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Daniel C Dennett

Freedom Evolves

Physicalism seems to be the dominant philosophy of mind at present. However, the question is far from settled, so physicalism still needs its defenders. In Freedom Evolves Daniel Dennett continues his battle against Cartesian Dualism. He shows how what we call free will could have arisen from simple beginnings, without the need to postulate something extra. Its the sort of thing Dennett does well - constructing a model of how our minds might work and showing how experiments support this model. Hence the book is definitely worth reading, but I feel that he still spends too much time worrying about and taking cheap shots at Dualism.

Dennett looks at simple choice mechanisms in early forms of life and discusses how these could have evolved into complex decision procedures and so into what we know as freewill. This leads on to questions of morality. Dennett takes a detailed look at altruism and at what actions can be thought of as 'genuinely' altruistic.

Dennett seems very much taken with Conway's Game of Life. I wasn't totally convinced about the usefulness of this. On the one hand it does allow you to think of how life might be simulated on a computer. On the other it seems that all he shows is that a computer can model a much slower computer.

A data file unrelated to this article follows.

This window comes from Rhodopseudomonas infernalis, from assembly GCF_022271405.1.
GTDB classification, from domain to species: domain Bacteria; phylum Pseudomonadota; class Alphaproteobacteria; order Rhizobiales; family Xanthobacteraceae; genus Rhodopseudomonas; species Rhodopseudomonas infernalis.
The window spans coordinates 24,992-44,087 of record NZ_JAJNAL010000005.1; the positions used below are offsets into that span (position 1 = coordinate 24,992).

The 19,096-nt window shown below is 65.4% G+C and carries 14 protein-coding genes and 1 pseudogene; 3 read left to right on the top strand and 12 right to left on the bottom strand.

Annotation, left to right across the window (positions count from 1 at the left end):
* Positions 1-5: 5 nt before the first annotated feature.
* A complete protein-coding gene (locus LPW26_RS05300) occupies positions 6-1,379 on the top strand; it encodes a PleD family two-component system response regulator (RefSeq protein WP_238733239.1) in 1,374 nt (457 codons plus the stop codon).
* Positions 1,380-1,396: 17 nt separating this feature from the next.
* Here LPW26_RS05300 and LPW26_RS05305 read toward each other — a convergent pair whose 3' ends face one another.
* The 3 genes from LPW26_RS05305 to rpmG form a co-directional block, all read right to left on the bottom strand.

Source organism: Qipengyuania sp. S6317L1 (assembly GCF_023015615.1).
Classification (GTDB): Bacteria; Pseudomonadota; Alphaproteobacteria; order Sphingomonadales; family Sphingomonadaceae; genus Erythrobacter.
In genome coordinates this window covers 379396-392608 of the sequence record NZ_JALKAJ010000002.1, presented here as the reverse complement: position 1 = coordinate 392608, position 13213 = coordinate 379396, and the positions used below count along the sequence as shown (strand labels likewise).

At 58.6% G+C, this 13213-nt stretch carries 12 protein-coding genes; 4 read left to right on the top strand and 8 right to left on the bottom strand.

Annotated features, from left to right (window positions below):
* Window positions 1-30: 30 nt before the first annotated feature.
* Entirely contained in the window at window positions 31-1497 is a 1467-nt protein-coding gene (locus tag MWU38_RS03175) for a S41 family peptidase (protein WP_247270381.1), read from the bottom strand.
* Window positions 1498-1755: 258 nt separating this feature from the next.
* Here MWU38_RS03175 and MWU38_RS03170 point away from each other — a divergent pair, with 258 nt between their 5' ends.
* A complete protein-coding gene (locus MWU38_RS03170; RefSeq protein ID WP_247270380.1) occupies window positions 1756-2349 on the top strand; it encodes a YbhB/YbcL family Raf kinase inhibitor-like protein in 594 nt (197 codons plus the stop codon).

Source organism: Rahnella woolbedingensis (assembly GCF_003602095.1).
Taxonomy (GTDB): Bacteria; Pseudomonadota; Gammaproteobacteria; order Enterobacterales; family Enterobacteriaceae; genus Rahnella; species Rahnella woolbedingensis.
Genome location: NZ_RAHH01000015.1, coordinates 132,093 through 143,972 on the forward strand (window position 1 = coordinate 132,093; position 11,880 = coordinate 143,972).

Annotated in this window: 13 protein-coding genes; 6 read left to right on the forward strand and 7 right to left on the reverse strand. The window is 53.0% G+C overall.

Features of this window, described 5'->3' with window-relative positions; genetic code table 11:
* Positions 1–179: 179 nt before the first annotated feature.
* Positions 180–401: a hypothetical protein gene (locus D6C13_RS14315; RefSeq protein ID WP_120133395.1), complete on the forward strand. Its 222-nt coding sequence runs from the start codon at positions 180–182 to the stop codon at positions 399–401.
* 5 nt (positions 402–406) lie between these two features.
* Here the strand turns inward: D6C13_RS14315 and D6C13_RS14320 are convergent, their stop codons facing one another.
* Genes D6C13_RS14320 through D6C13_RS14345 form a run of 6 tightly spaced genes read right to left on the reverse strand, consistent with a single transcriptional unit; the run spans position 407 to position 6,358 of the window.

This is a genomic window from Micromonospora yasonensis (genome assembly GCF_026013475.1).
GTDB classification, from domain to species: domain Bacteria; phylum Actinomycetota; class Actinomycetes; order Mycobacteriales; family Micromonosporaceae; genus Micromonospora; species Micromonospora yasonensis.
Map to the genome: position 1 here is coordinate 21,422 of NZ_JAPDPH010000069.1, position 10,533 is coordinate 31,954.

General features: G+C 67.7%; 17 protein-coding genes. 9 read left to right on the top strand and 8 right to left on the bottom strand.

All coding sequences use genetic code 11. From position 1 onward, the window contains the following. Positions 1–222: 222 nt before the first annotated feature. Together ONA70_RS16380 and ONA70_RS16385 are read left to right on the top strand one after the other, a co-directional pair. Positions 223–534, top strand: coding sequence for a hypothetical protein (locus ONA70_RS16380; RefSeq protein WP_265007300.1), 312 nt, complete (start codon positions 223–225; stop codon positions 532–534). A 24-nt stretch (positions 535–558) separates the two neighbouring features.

Amazon.com info
Paperback 368 pages  
ISBN: 0142003840
Salesrank: 827037
Published: 2004 Penguin Books
Amazon price $13.82
Marketplace:New from $5.79:Used from $1.49
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Amazon.co.uk info
Paperback 368 pages  
ISBN: 0142003840
Salesrank: 2835546
Weight:0.7 lbs
Published: 2004 Penguin Books
Marketplace:New from £9.18:Used from £1.41
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Amazon.ca info
Paperback 368 pages  
ISBN: 0142003840
Salesrank: 261950
Weight:0.7 lbs
Published: 2004 Penguin Books
Amazon price CDN$ 22.93
Marketplace:New from CDN$ 14.36:Used from CDN$ 6.48
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Product Description
Freedom Evolves is a 2003 popular science and philosophy book by Daniel C. Dennett. Dennett describes the book as an installment of a life-long philosophical project, earlier parts of which were The Intentional Stance, Consciousness Explained and Elbow Room. It attempts to give an account of free will and moral responsibility which is complementary to Dennett's other views on consciousness and personhood.